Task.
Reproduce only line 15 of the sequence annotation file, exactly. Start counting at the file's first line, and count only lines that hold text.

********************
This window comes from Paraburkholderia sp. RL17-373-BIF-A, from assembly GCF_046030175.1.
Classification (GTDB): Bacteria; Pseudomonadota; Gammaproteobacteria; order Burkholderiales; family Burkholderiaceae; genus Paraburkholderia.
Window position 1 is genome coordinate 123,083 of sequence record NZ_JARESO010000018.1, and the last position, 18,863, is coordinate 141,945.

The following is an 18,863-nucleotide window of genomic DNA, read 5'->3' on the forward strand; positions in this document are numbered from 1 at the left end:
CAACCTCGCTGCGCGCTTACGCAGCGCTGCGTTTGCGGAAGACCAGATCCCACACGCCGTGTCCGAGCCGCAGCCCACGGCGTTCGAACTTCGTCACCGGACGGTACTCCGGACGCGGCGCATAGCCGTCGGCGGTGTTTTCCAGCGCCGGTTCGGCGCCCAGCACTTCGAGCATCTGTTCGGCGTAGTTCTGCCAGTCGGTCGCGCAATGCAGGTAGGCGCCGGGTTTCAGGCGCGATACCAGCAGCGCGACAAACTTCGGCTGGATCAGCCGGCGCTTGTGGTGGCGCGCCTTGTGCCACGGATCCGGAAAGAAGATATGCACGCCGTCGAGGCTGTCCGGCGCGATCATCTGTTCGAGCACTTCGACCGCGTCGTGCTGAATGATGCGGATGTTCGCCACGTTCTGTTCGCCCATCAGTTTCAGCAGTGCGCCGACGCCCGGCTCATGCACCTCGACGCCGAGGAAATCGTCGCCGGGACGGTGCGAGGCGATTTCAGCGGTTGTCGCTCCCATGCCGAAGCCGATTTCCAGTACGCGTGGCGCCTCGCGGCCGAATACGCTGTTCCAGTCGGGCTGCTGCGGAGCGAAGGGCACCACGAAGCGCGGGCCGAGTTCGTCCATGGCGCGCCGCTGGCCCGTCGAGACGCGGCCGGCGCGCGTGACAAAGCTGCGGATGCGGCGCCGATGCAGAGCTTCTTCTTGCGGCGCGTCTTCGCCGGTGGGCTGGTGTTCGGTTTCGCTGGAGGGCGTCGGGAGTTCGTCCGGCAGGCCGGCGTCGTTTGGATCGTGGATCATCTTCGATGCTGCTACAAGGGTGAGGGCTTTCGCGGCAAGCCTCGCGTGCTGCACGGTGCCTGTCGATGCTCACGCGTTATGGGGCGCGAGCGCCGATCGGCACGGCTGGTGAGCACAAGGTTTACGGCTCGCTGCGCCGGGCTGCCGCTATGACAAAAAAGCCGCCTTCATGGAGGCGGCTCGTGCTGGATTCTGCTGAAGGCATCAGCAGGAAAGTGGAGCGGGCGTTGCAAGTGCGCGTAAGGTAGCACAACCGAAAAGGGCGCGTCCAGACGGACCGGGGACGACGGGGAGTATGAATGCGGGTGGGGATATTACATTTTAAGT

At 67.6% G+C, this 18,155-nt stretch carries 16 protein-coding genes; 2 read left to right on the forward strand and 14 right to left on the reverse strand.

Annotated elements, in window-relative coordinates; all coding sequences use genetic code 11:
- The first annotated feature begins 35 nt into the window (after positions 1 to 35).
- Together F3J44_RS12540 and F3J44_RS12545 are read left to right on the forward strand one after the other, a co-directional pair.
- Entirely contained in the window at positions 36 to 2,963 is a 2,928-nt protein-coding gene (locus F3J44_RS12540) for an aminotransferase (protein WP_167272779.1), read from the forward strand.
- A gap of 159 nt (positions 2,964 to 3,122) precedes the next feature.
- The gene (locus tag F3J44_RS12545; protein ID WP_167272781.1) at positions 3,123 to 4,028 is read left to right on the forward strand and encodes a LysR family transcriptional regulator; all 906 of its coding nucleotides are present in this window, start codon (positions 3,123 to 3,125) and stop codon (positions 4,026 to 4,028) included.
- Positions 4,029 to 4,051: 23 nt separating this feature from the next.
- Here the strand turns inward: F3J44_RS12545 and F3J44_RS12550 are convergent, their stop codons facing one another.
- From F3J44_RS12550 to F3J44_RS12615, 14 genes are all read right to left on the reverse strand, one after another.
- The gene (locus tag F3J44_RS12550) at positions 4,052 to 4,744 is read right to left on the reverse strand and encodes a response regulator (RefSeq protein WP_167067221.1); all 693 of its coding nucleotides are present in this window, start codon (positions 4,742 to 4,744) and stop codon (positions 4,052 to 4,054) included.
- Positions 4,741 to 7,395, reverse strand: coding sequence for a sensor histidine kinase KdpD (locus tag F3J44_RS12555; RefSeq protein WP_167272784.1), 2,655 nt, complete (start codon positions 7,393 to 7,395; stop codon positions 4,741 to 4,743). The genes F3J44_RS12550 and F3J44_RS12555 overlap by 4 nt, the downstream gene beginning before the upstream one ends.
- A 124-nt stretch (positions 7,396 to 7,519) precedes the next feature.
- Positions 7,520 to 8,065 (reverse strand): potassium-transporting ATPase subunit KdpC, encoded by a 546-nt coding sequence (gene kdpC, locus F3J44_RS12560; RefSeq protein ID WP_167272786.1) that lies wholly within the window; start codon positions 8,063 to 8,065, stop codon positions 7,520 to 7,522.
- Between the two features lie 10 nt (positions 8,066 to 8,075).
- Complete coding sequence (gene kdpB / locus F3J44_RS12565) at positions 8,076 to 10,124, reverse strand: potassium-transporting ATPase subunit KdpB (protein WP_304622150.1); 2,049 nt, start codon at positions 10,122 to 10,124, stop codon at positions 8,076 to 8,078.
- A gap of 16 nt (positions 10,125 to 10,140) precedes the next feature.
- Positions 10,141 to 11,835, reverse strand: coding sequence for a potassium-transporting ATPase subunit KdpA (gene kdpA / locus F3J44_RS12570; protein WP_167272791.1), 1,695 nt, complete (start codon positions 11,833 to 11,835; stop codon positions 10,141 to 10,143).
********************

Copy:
- From F3J44_RS12550 to F3J44_RS12615, 14 genes are all read right to left on the reverse strand, one after another.